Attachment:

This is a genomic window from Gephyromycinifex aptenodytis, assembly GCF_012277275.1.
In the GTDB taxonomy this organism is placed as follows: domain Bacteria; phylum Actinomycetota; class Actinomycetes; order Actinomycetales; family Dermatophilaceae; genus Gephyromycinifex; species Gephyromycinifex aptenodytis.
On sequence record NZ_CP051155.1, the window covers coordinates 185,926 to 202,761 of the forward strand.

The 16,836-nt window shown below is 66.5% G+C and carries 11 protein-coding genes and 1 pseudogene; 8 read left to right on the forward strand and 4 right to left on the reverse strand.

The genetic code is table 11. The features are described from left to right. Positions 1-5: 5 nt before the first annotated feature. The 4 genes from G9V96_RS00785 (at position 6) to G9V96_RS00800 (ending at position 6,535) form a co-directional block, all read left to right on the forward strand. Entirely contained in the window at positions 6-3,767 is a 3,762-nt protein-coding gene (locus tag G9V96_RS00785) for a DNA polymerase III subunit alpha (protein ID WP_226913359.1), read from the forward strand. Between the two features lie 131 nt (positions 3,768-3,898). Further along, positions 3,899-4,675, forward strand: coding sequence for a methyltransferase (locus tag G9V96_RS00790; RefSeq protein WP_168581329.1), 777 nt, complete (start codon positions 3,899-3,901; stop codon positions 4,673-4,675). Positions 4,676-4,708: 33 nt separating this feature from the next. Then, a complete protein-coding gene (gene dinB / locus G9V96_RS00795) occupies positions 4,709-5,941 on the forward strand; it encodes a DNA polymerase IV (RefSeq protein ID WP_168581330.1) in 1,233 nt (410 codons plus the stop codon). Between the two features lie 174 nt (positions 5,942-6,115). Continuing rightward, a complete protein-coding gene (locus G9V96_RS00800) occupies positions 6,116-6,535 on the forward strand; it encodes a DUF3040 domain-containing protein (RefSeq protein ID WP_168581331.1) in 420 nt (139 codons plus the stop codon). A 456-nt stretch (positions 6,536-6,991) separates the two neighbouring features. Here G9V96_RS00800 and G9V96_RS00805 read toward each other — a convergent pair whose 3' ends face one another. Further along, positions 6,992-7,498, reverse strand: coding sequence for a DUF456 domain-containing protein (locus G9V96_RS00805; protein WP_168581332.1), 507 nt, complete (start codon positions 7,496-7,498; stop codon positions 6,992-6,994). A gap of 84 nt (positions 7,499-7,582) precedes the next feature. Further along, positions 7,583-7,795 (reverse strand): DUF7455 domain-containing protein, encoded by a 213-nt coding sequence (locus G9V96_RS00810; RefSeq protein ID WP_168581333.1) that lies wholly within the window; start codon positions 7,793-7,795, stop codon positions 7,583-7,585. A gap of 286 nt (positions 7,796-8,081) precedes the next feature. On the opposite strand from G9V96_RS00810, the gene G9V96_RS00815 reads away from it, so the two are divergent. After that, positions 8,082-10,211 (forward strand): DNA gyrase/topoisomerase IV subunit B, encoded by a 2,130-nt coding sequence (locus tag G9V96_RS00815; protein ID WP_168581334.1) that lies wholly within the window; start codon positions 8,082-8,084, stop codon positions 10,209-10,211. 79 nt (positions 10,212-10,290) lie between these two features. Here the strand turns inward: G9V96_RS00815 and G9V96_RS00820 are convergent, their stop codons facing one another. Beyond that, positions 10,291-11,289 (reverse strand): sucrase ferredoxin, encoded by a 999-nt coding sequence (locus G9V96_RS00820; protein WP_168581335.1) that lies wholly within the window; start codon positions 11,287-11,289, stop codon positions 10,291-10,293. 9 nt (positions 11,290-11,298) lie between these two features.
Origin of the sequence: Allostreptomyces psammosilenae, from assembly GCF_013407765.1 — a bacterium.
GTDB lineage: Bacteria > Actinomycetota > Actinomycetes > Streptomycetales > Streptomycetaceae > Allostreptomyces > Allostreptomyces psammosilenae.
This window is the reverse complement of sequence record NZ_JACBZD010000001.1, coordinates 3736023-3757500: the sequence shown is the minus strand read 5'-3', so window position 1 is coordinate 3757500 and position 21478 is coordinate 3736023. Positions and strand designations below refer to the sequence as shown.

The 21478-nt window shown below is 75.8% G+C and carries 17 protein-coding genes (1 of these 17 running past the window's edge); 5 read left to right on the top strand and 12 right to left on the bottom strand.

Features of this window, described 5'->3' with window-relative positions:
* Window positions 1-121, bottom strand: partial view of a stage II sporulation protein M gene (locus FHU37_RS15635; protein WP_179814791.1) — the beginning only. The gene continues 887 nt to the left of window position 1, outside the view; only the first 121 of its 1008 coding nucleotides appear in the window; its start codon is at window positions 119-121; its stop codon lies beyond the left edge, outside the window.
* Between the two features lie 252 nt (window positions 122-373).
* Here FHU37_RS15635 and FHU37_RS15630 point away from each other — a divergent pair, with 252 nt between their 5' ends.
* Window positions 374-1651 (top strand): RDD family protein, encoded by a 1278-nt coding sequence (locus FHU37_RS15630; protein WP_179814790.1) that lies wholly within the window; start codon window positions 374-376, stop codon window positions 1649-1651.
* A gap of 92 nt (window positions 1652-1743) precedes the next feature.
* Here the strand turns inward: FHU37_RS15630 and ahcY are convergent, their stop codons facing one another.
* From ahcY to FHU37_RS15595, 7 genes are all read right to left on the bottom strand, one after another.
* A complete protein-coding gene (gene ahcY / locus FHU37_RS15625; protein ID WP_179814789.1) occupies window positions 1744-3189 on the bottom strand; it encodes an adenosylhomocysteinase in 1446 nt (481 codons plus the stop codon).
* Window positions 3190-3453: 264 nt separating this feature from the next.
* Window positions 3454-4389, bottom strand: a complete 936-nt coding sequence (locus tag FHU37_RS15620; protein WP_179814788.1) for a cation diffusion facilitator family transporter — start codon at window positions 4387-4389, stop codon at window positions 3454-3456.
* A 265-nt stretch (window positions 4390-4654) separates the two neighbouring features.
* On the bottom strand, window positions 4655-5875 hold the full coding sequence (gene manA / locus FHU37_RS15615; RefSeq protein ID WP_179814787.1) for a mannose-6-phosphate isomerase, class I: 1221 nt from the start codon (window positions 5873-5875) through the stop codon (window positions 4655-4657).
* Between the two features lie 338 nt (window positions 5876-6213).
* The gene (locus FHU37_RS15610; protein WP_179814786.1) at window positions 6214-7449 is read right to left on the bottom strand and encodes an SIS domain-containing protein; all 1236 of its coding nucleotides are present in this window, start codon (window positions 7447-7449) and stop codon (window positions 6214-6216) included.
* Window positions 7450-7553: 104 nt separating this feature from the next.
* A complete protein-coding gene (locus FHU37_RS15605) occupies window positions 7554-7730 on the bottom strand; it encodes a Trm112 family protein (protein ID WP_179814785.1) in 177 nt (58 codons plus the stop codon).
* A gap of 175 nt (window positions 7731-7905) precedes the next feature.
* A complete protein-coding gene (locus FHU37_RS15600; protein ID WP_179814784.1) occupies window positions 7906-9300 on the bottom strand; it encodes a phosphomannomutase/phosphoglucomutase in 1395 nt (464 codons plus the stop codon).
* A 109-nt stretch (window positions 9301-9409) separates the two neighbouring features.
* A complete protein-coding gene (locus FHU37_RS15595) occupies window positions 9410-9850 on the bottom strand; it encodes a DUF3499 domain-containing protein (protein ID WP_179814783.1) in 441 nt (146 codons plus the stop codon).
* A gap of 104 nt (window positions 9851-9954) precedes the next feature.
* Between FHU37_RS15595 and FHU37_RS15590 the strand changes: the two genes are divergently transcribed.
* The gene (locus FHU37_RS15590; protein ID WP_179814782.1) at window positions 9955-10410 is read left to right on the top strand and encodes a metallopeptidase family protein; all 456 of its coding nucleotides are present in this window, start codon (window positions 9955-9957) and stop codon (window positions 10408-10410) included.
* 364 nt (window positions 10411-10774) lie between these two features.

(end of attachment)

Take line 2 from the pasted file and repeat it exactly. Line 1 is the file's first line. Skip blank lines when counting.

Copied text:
In the GTDB taxonomy this organism is placed as follows: domain Bacteria; phylum Actinomycetota; class Actinomycetes; order Actinomycetales; family Dermatophilaceae; genus Gephyromycinifex; species Gephyromycinifex aptenodytis.